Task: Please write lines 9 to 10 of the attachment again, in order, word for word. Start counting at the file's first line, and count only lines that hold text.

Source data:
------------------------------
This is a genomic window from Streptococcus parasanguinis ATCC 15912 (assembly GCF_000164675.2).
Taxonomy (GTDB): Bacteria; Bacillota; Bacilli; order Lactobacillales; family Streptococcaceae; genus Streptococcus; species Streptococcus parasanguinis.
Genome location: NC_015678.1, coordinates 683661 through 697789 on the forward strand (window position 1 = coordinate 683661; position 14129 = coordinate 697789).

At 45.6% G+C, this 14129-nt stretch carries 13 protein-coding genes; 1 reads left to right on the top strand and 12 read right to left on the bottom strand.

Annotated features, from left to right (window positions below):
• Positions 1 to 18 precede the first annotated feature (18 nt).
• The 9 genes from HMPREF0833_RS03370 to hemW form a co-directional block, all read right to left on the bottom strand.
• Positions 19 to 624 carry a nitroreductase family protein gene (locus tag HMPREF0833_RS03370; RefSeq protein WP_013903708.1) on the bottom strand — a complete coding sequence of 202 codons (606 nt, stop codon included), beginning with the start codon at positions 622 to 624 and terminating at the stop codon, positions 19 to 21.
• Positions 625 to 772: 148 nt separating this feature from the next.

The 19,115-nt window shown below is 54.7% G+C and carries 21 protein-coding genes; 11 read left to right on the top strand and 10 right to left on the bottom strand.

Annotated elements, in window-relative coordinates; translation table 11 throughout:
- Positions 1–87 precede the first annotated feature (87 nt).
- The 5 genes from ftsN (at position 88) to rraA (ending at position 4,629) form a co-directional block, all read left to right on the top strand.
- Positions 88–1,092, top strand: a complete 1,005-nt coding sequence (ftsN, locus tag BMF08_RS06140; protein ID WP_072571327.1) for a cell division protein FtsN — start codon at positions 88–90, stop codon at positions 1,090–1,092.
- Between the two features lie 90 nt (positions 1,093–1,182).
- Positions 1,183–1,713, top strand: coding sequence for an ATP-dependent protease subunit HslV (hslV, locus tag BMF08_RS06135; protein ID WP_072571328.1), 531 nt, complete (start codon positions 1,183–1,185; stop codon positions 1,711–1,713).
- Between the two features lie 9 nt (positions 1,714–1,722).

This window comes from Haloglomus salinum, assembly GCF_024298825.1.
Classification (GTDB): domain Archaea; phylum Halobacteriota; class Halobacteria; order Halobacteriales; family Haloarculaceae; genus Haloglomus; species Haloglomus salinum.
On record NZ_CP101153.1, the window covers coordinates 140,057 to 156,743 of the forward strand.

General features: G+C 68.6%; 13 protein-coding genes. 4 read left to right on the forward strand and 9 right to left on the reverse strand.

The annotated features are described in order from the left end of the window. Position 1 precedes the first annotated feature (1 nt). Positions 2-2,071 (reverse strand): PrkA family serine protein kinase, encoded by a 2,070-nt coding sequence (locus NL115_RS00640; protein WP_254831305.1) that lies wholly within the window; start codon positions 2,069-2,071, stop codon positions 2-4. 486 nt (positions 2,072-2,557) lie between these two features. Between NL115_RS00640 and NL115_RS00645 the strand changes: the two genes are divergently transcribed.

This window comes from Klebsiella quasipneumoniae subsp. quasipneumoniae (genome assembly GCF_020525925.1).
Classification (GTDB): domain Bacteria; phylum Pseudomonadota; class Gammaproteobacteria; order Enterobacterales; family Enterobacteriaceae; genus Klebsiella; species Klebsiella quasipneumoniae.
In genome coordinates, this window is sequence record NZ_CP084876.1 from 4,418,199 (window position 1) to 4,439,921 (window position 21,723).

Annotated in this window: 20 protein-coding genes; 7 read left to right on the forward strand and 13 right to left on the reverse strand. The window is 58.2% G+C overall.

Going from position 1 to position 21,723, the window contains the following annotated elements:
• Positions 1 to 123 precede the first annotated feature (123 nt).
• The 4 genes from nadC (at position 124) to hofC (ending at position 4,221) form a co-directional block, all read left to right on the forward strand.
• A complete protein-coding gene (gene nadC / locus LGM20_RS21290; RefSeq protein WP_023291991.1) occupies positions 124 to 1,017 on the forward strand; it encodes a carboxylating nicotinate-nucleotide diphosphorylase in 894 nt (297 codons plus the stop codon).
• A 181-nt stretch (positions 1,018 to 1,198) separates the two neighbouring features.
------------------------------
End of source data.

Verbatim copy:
• Positions 625 to 772: 148 nt separating this feature from the next.

The 19,115-nt window shown below is 54.7% G+C and carries 21 protein-coding genes; 11 read left to right on the top strand and 10 right to left on the bottom strand.